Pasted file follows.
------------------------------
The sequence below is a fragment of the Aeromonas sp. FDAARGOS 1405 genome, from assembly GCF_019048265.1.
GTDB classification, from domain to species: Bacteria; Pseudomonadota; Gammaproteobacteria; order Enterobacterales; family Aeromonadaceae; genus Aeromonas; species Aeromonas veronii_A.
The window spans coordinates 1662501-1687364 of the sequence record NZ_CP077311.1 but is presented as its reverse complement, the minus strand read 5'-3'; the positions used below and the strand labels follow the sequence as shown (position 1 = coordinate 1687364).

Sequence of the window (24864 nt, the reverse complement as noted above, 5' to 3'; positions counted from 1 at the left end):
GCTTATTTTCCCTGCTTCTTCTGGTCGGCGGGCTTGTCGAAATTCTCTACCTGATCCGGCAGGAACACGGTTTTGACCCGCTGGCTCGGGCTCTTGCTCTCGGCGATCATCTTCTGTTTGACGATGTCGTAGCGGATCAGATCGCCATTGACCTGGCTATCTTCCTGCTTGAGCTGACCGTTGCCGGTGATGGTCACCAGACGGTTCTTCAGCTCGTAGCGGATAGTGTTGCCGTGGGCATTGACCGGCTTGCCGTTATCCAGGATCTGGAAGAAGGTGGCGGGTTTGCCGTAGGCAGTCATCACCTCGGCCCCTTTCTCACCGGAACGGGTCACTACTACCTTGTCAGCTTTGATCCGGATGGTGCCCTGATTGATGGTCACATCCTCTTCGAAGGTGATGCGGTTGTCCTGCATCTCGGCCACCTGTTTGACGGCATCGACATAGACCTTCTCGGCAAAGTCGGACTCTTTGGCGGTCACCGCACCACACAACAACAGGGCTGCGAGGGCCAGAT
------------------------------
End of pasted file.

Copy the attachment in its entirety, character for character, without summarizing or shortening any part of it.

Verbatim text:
The sequence below is a fragment of the Aeromonas sp. FDAARGOS 1405 genome, from assembly GCF_019048265.1.
GTDB classification, from domain to species: Bacteria; Pseudomonadota; Gammaproteobacteria; order Enterobacterales; family Aeromonadaceae; genus Aeromonas; species Aeromonas veronii_A.
The window spans coordinates 1662501-1687364 of the sequence record NZ_CP077311.1 but is presented as its reverse complement, the minus strand read 5'-3'; the positions used below and the strand labels follow the sequence as shown (position 1 = coordinate 1687364).

Sequence of the window (24864 nt, the reverse complement as noted above, 5' to 3'; positions counted from 1 at the left end):
GCTTATTTTCCCTGCTTCTTCTGGTCGGCGGGCTTGTCGAAATTCTCTACCTGATCCGGCAGGAACACGGTTTTGACCCGCTGGCTCGGGCTCTTGCTCTCGGCGATCATCTTCTGTTTGACGATGTCGTAGCGGATCAGATCGCCATTGACCTGGCTATCTTCCTGCTTGAGCTGACCGTTGCCGGTGATGGTCACCAGACGGTTCTTCAGCTCGTAGCGGATAGTGTTGCCGTGGGCATTGACCGGCTTGCCGTTATCCAGGATCTGGAAGAAGGTGGCGGGTTTGCCGTAGGCAGTCATCACCTCGGCCCCTTTCTCACCGGAACGGGTCACTACTACCTTGTCAGCTTTGATCCGGATGGTGCCCTGATTGATGGTCACATCCTCTTCGAAGGTGATGCGGTTGTCCTGCATCTCGGCCACCTGTTTGACGGCATCGACATAGACCTTCTCGGCAAAGTCGGACTCTTTGGCGGTCACCGCACCACACAACAACAGGGCTGCGAGGGCCAGAT